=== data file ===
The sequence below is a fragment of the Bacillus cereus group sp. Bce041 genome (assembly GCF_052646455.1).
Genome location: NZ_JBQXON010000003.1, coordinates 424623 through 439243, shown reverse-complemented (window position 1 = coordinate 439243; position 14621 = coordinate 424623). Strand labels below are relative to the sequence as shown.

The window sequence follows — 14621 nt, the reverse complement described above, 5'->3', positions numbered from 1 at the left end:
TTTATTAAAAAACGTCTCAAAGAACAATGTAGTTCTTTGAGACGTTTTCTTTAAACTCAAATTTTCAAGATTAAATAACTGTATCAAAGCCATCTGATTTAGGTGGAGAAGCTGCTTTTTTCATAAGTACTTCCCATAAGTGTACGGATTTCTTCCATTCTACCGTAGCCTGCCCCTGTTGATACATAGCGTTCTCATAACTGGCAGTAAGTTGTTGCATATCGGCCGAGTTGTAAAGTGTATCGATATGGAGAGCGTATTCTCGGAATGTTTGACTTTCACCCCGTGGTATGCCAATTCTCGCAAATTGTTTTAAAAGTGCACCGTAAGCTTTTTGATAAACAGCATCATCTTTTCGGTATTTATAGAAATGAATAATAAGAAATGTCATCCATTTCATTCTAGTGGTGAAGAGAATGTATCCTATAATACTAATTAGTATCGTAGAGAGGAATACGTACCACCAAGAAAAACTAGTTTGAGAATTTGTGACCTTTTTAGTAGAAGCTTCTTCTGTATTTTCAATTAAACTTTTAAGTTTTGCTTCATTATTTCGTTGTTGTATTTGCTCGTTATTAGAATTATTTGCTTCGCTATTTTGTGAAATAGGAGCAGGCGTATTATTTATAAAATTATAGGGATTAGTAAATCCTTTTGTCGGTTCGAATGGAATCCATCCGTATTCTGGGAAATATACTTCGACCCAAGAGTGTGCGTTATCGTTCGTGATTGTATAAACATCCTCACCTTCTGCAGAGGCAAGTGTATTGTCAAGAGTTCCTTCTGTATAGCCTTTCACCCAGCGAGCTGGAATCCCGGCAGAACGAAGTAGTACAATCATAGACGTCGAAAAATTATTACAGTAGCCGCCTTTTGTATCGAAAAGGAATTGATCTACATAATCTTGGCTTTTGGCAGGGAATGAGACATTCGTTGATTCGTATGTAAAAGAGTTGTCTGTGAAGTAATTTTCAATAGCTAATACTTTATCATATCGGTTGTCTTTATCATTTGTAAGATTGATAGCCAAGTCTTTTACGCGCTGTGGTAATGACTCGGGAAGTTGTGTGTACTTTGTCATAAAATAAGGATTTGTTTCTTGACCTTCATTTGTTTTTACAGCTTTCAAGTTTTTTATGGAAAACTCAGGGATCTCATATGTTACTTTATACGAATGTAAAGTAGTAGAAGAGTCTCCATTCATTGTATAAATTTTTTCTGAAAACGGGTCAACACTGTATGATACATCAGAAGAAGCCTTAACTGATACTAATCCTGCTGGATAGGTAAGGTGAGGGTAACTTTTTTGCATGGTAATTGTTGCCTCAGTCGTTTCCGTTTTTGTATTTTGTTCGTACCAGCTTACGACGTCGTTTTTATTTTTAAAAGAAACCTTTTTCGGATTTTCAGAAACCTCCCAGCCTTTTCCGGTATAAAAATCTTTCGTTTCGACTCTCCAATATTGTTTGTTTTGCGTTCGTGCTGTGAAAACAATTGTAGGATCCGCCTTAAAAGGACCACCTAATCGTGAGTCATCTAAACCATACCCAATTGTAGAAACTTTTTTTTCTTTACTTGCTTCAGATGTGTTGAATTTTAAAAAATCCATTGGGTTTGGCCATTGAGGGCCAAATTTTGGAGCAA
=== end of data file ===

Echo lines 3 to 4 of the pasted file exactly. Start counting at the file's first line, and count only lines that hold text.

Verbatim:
The window sequence follows — 14621 nt, the reverse complement described above, 5'->3', positions numbered from 1 at the left end:
TTTATTAAAAAACGTCTCAAAGAACAATGTAGTTCTTTGAGACGTTTTCTTTAAACTCAAATTTTCAAGATTAAATAACTGTATCAAAGCCATCTGATTTAGGTGGAGAAGCTGCTTTTTTCATAAGTACTTCCCATAAGTGTACGGATTTCTTCCATTCTACCGTAGCCTGCCCCTGTTGATACATAGCGTTCTCATAACTGGCAGTAAGTTGTTGCATATCGGCCGAGTTGTAAAGTGTATCGATATGGAGAGCGTATTCTCGGAATGTTTGACTTTCACCCCGTGGTATGCCAATTCTCGCAAATTGTTTTAAAAGTGCACCGTAAGCTTTTTGATAAACAGCATCATCTTTTCGGTATTTATAGAAATGAATAATAAGAAATGTCATCCATTTCATTCTAGTGGTGAAGAGAATGTATCCTATAATACTAATTAGTATCGTAGAGAGGAATACGTACCACCAAGAAAAACTAGTTTGAGAATTTGTGACCTTTTTAGTAGAAGCTTCTTCTGTATTTTCAATTAAACTTTTAAGTTTTGCTTCATTATTTCGTTGTTGTATTTGCTCGTTATTAGAATTATTTGCTTCGCTATTTTGTGAAATAGGAGCAGGCGTATTATTTATAAAATTATAGGGATTAGTAAATCCTTTTGTCGGTTCGAATGGAATCCATCCGTATTCTGGGAAATATACTTCGACCCAAGAGTGTGCGTTATCGTTCGTGATTGTATAAACATCCTCACCTTCTGCAGAGGCAAGTGTATTGTCAAGAGTTCCTTCTGTATAGCCTTTCACCCAGCGAGCTGGAATCCCGGCAGAACGAAGTAGTACAATCATAGACGTCGAAAAATTATTACAGTAGCCGCCTTTTGTATCGAAAAGGAATTGATCTACATAATCTTGGCTTTTGGCAGGGAATGAGACATTCGTTGATTCGTATGTAAAAGAGTTGTCTGTGAAGTAATTTTCAATAGCTAATACTTTATCATATCGGTTGTCTTTATCATTTGTAAGATTGATAGCCAAGTCTTTTACGCGCTGTGGTAATGACTCGGGAAGTTGTGTGTACTTTGTCATAAAATAAGGATTTGTTTCTTGACCTTCATTTGTTTTTACAGCTTTCAAGTTTTTTATGGAAAACTCAGGGATCTCATATGTTACTTTATACGAATGTAAAGTAGTAGAAGAGTCTCCATTCATTGTATAAATTTTTTCTGAAAACGGGTCAACACTGTATGATACATCAGAAGAAGCCTTAACTGATACTAATCCTGCTGGATAGGTAAGGTGAGGGTAACTTTTTTGCATGGTAATTGTTGCCTCAGTCGTTTCCGTTTTTGTATTTTGTTCGTACCAGCTTACGACGTCGTTTTTATTTTTAAAAGAAACCTTTTTCGGATTTTCAGAAACCTCCCAGCCTTTTCCGGTATAAAAATCTTTCGTTTCGACTCTCCAATATTGTTTGTTTTGCGTTCGTGCTGTGAAAACAATTGTAGGATCCGCCTTAAAAGGACCACCTAATCGTGAGTCATCTAAACCATACCCAATTGTAGAAACTTTTTTTTCTTTACTTGCTTCAGATGTGTTGAATTTTAAAAAATCCATTGGGTTTGGCCATTGAGGGCCAAATTTTGGAGCAA